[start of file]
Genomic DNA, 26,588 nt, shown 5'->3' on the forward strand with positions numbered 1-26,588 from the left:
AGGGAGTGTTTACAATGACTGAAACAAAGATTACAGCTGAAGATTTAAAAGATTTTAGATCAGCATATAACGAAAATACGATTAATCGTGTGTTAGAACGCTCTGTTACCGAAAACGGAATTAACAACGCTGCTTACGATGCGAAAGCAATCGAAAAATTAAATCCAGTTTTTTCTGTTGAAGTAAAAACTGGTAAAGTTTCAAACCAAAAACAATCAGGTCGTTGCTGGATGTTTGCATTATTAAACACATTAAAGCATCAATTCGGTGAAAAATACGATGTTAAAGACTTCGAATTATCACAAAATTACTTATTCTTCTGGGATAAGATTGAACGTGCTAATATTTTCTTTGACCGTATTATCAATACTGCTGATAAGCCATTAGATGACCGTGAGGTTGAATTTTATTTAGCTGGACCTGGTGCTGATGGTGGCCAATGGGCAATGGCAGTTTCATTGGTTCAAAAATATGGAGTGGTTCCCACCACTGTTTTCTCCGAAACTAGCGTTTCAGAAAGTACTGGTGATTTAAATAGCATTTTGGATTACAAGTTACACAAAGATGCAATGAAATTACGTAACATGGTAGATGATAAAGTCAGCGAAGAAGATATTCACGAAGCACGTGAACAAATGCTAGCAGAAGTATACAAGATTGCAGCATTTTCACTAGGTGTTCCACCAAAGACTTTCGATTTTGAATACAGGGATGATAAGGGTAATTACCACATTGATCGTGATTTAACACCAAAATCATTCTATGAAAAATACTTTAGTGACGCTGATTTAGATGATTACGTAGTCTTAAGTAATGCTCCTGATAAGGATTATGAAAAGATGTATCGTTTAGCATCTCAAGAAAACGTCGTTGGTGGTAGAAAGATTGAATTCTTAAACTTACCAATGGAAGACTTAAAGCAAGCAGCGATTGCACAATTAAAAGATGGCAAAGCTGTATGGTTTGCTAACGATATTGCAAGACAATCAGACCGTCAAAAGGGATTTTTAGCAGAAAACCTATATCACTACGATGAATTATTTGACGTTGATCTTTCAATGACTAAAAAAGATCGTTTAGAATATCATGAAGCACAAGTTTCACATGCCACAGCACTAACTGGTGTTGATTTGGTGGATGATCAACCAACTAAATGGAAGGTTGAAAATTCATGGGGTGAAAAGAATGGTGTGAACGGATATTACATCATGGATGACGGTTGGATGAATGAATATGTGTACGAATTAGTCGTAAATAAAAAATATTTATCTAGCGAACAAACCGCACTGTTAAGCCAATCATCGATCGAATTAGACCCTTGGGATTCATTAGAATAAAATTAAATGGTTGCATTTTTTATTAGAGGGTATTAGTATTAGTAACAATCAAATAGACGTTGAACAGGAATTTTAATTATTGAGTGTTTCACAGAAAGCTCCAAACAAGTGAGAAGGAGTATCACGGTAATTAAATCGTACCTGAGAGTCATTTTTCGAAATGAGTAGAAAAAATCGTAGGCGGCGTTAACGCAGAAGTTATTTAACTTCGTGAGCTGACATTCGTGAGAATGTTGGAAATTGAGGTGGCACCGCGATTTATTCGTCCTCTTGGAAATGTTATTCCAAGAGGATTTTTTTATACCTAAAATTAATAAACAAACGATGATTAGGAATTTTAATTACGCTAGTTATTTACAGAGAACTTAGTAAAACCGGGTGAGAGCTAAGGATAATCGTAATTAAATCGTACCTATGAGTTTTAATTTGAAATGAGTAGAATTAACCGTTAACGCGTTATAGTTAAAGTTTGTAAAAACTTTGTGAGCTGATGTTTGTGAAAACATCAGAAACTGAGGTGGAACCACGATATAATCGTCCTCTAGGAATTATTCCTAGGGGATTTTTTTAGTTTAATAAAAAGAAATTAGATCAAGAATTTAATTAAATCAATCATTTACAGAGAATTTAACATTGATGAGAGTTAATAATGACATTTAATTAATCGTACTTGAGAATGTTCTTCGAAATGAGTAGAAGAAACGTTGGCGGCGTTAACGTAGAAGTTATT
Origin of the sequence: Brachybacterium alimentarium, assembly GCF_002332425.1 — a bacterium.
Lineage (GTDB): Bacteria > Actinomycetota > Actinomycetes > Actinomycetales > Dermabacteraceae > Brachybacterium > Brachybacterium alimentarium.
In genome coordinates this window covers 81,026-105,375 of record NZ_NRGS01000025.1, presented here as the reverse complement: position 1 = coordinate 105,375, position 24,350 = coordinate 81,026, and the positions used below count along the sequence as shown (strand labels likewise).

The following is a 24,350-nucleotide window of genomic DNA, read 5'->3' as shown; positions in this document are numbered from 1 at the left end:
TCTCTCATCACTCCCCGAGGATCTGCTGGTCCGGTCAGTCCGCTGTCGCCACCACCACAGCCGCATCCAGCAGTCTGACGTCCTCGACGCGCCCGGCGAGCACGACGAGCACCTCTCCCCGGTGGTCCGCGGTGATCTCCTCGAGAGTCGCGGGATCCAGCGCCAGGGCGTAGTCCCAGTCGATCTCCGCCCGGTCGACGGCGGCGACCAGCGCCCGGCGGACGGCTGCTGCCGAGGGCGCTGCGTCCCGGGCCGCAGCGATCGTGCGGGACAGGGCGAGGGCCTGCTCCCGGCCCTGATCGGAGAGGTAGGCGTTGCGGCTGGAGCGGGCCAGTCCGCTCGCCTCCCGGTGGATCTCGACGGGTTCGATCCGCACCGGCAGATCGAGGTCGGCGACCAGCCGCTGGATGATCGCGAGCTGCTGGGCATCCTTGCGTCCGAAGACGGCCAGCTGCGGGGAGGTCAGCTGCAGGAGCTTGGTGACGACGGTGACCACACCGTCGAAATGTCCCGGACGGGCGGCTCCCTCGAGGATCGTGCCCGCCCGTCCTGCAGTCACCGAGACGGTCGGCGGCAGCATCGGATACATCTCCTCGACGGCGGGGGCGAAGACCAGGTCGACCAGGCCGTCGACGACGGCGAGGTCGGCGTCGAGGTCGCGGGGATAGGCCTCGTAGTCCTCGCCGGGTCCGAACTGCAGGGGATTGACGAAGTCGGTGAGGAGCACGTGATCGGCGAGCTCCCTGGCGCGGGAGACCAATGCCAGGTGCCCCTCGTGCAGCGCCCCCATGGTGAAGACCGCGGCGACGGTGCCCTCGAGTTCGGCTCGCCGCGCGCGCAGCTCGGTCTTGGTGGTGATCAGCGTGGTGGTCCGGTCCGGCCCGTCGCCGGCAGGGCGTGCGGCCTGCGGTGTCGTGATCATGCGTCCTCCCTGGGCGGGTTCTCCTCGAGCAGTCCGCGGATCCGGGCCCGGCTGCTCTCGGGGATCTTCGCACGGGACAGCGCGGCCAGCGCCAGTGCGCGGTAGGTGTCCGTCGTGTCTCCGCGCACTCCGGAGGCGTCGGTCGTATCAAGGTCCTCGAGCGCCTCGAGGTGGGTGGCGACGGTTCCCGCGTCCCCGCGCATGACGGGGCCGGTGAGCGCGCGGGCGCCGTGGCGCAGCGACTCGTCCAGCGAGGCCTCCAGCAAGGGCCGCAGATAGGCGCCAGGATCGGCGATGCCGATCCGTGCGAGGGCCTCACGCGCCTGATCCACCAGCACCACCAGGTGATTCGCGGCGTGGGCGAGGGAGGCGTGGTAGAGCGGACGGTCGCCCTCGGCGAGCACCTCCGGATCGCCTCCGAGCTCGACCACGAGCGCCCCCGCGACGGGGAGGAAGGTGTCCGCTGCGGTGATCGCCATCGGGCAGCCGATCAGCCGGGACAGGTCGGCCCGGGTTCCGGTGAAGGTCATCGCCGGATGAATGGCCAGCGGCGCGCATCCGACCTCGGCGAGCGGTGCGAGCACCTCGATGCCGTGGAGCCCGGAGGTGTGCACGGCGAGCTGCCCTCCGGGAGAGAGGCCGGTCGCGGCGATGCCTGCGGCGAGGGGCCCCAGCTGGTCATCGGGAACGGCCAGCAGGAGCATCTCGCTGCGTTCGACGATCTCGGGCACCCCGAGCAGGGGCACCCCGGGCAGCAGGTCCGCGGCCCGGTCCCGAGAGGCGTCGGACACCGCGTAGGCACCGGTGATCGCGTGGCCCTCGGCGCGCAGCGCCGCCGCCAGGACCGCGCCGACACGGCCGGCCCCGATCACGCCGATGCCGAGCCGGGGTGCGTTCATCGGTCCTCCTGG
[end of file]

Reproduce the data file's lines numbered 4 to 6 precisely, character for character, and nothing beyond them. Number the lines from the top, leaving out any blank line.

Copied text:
Lineage (GTDB): Bacteria > Actinomycetota > Actinomycetes > Actinomycetales > Dermabacteraceae > Brachybacterium > Brachybacterium alimentarium.
In genome coordinates this window covers 81,026-105,375 of record NZ_NRGS01000025.1, presented here as the reverse complement: position 1 = coordinate 105,375, position 24,350 = coordinate 81,026, and the positions used below count along the sequence as shown (strand labels likewise).

The following is a 24,350-nucleotide window of genomic DNA, read 5'->3' as shown; positions in this document are numbered from 1 at the left end: